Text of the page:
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I preferred the friend attribution. Now, others may have experienced this as well, but for some reason, I found myself on several occasions the recipient of a phone call that Dave had inadvertently butt-dialed. When it happened, I would listen for a while, figure out who it was, call out his name, and then, when I got no response, just hang up. But there was one occasion where I just couldn’t bring myself to hang up. It was too much fun to listen. Dave was haranguing Carol about something. I think he was out working on the sailboat. The two of them were having a good old-fashioned husband-and-wife set to. I couldn’t hear Carol except for indecipherable exasperations in the background, but I could hear Dave. Later, when I was laughingly telling him about it, he put on a false defense: “You listened? You knew it was a butt call and you listened?” “Sure,” I said, “it was too juicy not to listen to, plus I thought I might have to call either law enforcement or an ambulance and maybe both.”

But that’s the beauty of this marriage. Dave and Carol could have a good and healthy fight because they loved each other and respected each other so much. I don’t think I ever saw them together, whether they had been disagreeing on something or not, when at some point Dave would nod toward Carol and say, “Look at her. She’s beautiful.” He bragged about Carol being the most beautiful woman at the class reunion or on one of the cruises they took or just getting together with friends. He only had eyes for his wife.

His pride extended to his children and grandchildren. And while bragging on one’s offspring can get a little tiresome for folks who have to listen to it, I never felt that way when Dave spoke of his family. I got to hear about each one at different times – not all lumped together. And that’s the way he viewed his children and grandchildren too – they weren’t just a group of young adults or growing children. He singled out each one’s talents and goodness. Each one was the apple of their father or grandfather’s eye.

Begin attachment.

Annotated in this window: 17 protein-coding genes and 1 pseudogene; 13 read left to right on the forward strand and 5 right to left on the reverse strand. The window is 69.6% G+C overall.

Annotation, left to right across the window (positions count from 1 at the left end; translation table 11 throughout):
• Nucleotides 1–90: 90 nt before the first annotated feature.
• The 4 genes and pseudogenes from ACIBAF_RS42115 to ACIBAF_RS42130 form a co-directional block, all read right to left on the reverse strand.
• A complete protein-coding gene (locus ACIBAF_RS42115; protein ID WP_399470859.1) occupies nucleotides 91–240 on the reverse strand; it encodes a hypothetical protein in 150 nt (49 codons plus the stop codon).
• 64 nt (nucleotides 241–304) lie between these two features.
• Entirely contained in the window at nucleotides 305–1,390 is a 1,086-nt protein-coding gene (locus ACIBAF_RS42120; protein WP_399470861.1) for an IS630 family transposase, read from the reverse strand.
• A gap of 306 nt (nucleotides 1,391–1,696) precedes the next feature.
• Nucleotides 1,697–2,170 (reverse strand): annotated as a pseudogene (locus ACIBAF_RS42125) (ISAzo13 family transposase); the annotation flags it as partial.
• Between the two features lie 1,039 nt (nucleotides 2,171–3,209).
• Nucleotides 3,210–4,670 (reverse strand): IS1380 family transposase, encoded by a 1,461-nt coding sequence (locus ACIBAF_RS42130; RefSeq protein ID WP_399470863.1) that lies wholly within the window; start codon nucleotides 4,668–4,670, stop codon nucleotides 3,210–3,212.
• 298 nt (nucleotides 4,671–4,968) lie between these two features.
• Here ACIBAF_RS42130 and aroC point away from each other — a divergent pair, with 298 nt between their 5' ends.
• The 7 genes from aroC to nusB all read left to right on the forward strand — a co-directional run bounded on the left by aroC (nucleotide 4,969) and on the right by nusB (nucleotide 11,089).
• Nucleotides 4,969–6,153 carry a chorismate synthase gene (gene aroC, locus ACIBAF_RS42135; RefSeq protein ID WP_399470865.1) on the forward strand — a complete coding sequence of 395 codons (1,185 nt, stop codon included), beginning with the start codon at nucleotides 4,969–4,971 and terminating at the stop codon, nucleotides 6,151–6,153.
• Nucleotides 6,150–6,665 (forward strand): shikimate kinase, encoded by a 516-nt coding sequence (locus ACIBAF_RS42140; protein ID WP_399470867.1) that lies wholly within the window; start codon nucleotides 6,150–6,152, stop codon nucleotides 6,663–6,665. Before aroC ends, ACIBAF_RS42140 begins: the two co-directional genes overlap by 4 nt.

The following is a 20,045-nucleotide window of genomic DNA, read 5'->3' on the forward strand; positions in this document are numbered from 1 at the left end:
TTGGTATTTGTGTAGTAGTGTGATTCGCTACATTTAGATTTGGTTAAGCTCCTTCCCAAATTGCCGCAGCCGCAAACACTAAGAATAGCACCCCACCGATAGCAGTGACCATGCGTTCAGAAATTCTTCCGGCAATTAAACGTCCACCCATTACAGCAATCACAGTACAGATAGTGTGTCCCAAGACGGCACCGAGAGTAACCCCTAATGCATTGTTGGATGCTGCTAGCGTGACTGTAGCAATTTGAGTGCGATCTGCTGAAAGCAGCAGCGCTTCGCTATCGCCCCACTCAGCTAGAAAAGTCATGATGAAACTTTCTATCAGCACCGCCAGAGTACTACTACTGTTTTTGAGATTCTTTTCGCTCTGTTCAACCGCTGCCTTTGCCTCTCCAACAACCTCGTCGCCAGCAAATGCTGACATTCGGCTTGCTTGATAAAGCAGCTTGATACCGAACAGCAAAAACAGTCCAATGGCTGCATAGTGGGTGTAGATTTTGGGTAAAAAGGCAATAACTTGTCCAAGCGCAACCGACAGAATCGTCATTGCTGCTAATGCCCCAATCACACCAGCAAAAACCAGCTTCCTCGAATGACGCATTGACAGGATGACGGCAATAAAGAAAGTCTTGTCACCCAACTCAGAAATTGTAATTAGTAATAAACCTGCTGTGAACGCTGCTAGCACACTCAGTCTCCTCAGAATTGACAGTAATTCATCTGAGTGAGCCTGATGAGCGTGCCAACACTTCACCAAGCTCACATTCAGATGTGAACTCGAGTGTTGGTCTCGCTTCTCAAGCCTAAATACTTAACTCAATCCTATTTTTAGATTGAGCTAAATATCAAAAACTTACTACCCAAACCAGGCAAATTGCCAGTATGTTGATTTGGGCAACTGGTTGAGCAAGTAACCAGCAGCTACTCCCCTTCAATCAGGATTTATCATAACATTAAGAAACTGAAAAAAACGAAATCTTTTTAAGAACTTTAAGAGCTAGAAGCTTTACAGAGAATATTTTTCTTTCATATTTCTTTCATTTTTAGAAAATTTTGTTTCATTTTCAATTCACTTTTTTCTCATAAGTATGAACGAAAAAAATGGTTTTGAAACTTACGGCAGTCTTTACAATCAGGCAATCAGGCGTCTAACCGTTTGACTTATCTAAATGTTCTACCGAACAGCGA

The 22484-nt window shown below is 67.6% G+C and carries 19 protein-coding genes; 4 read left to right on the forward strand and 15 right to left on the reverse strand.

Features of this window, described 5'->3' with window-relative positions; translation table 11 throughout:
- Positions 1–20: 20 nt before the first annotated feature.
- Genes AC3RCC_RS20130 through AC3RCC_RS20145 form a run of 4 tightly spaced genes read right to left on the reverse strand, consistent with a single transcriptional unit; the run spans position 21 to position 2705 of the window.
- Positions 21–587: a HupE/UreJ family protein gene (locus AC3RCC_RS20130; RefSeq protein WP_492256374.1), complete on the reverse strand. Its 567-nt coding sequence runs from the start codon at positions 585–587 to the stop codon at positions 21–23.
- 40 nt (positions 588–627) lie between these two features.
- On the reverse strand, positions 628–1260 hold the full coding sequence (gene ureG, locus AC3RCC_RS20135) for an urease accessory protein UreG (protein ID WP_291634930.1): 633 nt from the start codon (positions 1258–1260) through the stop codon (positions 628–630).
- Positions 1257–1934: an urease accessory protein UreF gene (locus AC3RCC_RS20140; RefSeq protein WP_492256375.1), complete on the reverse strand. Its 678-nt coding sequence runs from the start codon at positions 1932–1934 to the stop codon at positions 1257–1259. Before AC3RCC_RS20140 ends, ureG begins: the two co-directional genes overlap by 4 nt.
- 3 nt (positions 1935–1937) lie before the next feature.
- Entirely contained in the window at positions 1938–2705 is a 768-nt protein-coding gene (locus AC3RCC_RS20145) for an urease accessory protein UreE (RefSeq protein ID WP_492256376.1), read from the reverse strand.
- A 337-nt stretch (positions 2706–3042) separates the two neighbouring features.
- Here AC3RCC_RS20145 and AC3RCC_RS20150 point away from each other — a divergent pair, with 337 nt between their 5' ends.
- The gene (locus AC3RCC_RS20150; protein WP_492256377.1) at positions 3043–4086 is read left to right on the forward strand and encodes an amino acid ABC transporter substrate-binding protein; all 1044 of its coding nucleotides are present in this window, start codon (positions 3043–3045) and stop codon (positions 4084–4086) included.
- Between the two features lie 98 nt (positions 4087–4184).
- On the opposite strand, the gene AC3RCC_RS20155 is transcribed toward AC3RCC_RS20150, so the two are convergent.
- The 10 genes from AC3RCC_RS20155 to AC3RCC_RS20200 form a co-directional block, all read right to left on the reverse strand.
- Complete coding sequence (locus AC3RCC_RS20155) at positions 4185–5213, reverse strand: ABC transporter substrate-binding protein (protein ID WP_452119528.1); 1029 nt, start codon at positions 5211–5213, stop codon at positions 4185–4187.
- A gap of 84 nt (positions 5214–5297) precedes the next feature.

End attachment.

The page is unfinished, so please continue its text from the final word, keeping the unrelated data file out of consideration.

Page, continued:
Dave loved life and was grateful to God for his. As his health began to deteriorate, I was impressed by Dave’s courage in the face of so many unknowns. But he never doubted God. He questioned God a lot. But he never doubted God or God’s love for him. Dave did not “go gentle in to that good night,” as the poet said. He “raged against the dying of the light” on several occasions. It was that he had so much to live for, he knew he had been blessed so completely, he wasn’t going to give it up any sooner than he had to. From that, we can all take a lesson. Dave used reason, logic, credible information and combined that with prayer and with what was in his heart. He knew when he should keep on living.

But we can also learn from Dave’s gracious acceptance of his approaching death. When it was time to stop the treatments and accept the appointment of hospice, Dave was willing to consent to what was ahead. He reconciled himself through the grace of Jesus Christ.

But wait. There’s one more piece. Even though Dave had fully accepted that his life was ending, he showed an impatience that I hadn’t seen in him before. He began asking the question, “OK, I’m wiling to die, but why do I have to wait for it? Why is it taking so long?”

Dave, you see, was simply human like all the rest of us. He never doubted that God loved him, but even Dave wanted to seize control as any of us might. And, yet, he ultimately settled into the arms of Christ and let God be God, allowing God to make the decision when Dave’s life with us would end. He had “fought the good fight, finished the race, and kept the faith.” (2 Tim 4:7)